Vascular Dementia

Vascular dementia vies with LBD as the second most common type of dementia in the United States. The rate is higher in areas with higher rates of hypertension. Conceptually, VaD refers to cases in which vascular disease produces cerebral injury severe enough to result in dementia. This fairly simple concept is made clinically challenging by the multiple types of vascular disease and the varying location and degree of the resulting cerebral injury. Cerebral damage may be hem-orrhagic, hypoxic, or anoxic. The vascular disease can occur in larger arteries, medium or small arterioles, or capillaries. VaD may be the result of a sentinel infarct, multiple infarcts, Binswager's disease, or vasculitis. Hypoxic damage related to systemic episodes of hypotension can also result in VaD.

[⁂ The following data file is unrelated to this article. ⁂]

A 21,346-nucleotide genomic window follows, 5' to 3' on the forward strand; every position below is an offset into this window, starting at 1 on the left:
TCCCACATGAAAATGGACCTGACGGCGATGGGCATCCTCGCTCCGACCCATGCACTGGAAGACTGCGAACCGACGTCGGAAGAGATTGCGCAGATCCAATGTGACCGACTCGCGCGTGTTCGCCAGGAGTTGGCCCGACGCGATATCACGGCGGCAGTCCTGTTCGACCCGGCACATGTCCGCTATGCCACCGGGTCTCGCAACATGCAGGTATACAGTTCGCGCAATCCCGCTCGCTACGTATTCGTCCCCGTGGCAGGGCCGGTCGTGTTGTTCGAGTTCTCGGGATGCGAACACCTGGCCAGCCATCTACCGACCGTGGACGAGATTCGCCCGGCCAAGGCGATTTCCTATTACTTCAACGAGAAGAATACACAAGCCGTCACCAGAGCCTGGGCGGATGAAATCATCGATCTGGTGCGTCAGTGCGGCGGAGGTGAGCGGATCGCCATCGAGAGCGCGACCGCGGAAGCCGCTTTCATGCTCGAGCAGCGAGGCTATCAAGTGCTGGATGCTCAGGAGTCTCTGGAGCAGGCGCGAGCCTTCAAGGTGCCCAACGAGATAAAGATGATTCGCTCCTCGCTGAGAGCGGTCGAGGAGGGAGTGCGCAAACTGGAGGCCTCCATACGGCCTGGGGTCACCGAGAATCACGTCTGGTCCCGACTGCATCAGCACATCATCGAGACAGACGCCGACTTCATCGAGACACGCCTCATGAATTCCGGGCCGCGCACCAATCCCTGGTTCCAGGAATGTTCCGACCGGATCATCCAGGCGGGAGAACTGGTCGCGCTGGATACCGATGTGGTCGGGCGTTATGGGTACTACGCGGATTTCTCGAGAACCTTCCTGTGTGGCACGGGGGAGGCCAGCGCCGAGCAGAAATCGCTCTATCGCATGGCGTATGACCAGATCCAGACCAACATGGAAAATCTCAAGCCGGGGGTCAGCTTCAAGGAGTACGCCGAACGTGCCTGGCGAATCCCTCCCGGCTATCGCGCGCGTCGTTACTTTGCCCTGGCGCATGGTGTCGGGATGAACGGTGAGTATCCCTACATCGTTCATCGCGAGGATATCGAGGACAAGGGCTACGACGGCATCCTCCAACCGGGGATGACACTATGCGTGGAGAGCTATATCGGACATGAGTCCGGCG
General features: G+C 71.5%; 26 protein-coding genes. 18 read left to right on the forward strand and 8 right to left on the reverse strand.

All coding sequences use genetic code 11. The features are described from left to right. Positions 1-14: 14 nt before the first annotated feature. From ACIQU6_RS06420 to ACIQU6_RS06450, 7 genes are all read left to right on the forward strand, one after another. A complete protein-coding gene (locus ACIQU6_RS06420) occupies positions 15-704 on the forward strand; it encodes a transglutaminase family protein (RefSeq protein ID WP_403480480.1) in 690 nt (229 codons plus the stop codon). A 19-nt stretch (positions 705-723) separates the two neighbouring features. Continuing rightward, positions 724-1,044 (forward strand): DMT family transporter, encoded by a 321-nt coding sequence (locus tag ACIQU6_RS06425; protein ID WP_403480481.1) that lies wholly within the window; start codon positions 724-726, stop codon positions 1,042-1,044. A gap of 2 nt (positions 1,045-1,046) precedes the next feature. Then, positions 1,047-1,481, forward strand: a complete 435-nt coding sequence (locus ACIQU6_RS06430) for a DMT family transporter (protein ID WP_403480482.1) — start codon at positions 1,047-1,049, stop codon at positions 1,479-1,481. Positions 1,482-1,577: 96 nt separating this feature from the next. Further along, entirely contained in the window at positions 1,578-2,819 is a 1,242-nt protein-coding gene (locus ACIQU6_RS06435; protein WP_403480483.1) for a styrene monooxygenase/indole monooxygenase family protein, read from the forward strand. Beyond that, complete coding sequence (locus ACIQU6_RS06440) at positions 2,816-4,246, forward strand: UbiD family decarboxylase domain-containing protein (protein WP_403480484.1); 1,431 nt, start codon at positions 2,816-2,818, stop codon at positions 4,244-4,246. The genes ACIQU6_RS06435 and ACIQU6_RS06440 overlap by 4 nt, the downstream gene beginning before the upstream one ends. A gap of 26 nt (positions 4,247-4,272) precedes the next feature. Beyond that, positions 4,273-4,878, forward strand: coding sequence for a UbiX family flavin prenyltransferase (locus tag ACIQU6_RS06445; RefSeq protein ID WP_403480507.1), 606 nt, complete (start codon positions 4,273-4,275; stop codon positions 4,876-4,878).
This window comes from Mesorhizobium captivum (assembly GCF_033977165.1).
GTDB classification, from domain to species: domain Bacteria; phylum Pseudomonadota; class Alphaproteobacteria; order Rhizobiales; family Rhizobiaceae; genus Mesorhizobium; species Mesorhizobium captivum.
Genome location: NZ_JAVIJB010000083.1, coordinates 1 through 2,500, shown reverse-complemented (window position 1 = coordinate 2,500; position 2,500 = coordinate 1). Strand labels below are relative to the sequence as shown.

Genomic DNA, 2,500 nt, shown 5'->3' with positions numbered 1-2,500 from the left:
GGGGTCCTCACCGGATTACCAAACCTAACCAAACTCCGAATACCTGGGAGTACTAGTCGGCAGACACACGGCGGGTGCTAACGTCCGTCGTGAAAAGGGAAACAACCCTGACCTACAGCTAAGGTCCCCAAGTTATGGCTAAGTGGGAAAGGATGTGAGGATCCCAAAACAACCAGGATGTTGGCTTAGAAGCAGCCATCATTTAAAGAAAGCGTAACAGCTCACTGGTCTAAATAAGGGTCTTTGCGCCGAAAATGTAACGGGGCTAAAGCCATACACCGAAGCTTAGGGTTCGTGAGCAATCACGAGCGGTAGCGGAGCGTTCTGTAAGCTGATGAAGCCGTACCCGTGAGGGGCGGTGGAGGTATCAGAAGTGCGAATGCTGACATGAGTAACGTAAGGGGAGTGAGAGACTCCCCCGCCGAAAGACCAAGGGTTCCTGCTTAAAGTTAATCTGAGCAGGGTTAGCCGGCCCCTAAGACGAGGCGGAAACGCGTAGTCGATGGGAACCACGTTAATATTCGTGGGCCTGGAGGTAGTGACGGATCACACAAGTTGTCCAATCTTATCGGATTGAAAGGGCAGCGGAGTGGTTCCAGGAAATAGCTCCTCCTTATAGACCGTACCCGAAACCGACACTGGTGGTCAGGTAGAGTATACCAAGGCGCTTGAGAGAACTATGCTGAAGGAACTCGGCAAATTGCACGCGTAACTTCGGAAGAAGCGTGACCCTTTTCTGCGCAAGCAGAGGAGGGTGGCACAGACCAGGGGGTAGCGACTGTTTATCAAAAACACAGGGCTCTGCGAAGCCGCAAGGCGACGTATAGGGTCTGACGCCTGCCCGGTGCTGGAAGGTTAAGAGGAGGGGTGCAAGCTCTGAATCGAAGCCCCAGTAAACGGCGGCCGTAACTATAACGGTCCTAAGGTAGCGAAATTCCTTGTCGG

Given the variety of causes and manifestations, it is not surprising that there are no uniformly accepted criteria for the diagnosis of VaD. It may be overdiagnosed, given the high prevalence of subclinical cerebrovascular disease seen in elderly persons, or underdiagnosed, given the lack of clear criteria for diagnosis. VaD is the most common second diagnosis in mixed dementia, a finding that has clinical significance: AD + VaD or LBD + VaD = more cognitive and functional deficits than AD or LBD alone (Schneider et al., 2007).

Treatment of the resulting dementia includes off-label use of cholinesterase inhibitors and memantine, as well as treatment directed at the control of vascular risk factors. Psychosocial approaches are similar to those used with dementia in general, as described earlier. Disclosure of the diagnosis of VaD to family members creates an opportune "teachable moment" to discuss familial risk and prevention.

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